“How much do they earn, or how much do they get paid?”
How much are they worth? 🙂
At one time I was paid out of an EU Marie Curie scheme, but a “research assistant” position, not a fellowship. The payscale was the same as those doing comparable jobs with other sources of funding, i.e. the normal university pay scale. I was a bit surprised to learn that some people employed via the same EU “framework” did not have to pay taxes in the UK, whereas I did, so for the same gross pay and otherwise comparable employers my net pay was lower. 😦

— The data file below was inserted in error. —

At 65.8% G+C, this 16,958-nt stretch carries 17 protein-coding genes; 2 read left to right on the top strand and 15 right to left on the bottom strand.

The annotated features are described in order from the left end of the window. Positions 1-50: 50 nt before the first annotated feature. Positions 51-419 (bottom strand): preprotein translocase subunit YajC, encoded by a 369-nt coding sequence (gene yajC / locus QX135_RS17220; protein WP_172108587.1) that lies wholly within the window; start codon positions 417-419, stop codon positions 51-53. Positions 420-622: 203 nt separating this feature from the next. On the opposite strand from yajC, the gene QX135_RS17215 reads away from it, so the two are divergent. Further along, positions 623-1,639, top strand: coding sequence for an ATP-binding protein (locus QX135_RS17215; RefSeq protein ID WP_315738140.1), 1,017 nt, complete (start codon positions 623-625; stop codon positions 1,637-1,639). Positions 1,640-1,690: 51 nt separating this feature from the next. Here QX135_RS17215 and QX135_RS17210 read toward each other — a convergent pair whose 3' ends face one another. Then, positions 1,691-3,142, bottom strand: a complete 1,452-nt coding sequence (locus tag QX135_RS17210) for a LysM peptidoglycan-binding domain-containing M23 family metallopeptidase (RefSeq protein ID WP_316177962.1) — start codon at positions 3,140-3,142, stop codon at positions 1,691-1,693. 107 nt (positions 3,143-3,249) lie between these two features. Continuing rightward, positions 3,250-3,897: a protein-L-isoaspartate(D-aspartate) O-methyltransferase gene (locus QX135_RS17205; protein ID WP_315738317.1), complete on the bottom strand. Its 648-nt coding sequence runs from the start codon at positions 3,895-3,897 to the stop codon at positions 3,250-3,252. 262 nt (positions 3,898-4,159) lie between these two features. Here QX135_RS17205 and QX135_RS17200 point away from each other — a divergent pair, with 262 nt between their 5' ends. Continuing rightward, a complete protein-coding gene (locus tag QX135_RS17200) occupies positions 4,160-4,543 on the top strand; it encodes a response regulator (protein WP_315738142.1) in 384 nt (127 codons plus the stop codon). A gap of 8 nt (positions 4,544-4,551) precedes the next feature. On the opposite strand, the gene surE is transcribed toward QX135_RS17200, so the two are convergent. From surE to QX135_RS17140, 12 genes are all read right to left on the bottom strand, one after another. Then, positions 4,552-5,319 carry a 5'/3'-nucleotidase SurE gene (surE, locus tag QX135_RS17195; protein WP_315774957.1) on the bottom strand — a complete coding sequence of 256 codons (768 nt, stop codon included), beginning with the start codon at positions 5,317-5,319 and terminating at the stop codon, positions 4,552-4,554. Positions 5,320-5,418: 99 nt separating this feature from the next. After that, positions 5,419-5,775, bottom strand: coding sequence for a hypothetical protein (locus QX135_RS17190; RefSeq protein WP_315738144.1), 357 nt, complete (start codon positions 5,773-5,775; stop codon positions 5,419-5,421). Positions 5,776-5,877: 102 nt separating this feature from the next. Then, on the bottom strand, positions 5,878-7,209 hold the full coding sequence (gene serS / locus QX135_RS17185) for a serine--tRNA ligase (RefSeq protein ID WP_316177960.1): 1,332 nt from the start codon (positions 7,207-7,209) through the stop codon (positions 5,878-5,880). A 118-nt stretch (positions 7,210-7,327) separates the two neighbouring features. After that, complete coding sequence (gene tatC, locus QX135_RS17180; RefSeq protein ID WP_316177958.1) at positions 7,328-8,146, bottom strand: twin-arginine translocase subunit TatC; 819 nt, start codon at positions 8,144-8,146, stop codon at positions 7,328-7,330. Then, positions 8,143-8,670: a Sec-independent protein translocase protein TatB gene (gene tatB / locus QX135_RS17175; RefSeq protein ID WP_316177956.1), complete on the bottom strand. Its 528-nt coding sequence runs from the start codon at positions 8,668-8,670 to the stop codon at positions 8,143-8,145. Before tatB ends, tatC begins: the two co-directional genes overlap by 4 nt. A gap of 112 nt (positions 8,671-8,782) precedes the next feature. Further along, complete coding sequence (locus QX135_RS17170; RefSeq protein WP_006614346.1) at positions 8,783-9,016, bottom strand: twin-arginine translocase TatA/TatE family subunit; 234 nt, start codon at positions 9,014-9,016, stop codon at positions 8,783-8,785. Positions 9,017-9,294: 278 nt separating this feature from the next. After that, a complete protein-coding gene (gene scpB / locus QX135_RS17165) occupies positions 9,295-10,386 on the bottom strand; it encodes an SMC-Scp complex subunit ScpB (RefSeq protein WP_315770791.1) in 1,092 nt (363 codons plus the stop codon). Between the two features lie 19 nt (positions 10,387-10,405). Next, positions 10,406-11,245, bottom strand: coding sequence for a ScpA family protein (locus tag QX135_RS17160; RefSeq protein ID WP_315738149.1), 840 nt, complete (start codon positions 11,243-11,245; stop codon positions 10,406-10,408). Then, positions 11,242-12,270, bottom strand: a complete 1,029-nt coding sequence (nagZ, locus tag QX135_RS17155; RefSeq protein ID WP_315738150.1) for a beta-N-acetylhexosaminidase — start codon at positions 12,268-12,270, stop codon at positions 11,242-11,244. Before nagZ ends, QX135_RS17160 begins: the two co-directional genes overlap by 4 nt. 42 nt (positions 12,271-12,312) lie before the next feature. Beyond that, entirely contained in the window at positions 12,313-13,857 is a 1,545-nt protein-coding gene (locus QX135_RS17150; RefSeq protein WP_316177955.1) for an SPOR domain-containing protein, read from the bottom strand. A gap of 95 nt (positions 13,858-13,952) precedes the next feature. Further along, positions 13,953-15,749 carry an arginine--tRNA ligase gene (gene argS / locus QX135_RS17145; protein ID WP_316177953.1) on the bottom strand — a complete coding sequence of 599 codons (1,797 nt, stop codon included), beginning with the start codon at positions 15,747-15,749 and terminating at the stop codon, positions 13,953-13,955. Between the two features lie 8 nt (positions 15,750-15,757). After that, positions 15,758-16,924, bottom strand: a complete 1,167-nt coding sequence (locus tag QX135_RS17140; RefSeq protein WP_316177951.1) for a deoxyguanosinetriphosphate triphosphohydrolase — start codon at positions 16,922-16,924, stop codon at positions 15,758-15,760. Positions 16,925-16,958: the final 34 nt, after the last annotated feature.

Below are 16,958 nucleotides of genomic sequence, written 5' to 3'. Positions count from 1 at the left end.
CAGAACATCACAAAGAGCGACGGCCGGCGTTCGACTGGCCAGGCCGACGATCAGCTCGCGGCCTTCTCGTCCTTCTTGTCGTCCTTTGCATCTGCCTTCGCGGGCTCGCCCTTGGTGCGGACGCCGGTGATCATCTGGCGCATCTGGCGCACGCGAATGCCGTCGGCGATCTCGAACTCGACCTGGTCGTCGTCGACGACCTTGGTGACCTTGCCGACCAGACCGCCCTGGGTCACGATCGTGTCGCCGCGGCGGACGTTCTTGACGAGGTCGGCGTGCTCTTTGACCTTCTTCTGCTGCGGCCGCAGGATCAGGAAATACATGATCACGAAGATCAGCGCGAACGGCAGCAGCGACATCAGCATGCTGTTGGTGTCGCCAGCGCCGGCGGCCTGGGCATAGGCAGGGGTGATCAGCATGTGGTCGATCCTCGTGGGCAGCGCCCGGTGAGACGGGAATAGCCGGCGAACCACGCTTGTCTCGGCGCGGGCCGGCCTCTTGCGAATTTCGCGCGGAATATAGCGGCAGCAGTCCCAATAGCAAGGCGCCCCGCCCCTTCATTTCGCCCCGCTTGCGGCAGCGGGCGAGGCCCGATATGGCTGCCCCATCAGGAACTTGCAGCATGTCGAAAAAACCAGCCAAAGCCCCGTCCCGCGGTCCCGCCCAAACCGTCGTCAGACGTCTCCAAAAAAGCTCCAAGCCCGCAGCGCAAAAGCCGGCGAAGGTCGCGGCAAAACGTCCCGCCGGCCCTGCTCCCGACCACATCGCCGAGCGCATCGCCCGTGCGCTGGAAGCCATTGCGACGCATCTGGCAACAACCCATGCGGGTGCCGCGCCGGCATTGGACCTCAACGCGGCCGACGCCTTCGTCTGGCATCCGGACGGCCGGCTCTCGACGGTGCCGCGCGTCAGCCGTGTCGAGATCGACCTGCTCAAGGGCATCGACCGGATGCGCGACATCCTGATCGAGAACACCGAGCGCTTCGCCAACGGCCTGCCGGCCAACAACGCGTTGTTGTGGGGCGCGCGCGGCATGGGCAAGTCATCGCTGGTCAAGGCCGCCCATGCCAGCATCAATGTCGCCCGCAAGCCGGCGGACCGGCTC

When I worked in the UK I had a couple of Marie Curie PhD students from 2009-2012 and they earned the same as a postdoc (with a few years experience). Our Marie Curie postdoc fellows at the same time earned the same as a Reader, but not quite as much as a Prof. The problem is that the European Commission mandates payment of a fixed amount plus a country-specific cost-of-living correction (which adds nearly 10% for the UK) which is used to pay all costs associated with the position (employers costs as well as salary), but this doesn’t account for the fact that different countries have more or less tax burden on employers. In the Netherlands the result is that Marie Curie postdocs don’t get that much more than a regular postdoc, while their counterparts in the UK (with low employers tax contribution – just employers National Insurance) earn a princely sum… The simple solution would be to ensure that MC fellows earn the standard local postdoc rate, plus the extra mobility allowance or some top-up to make it attractive.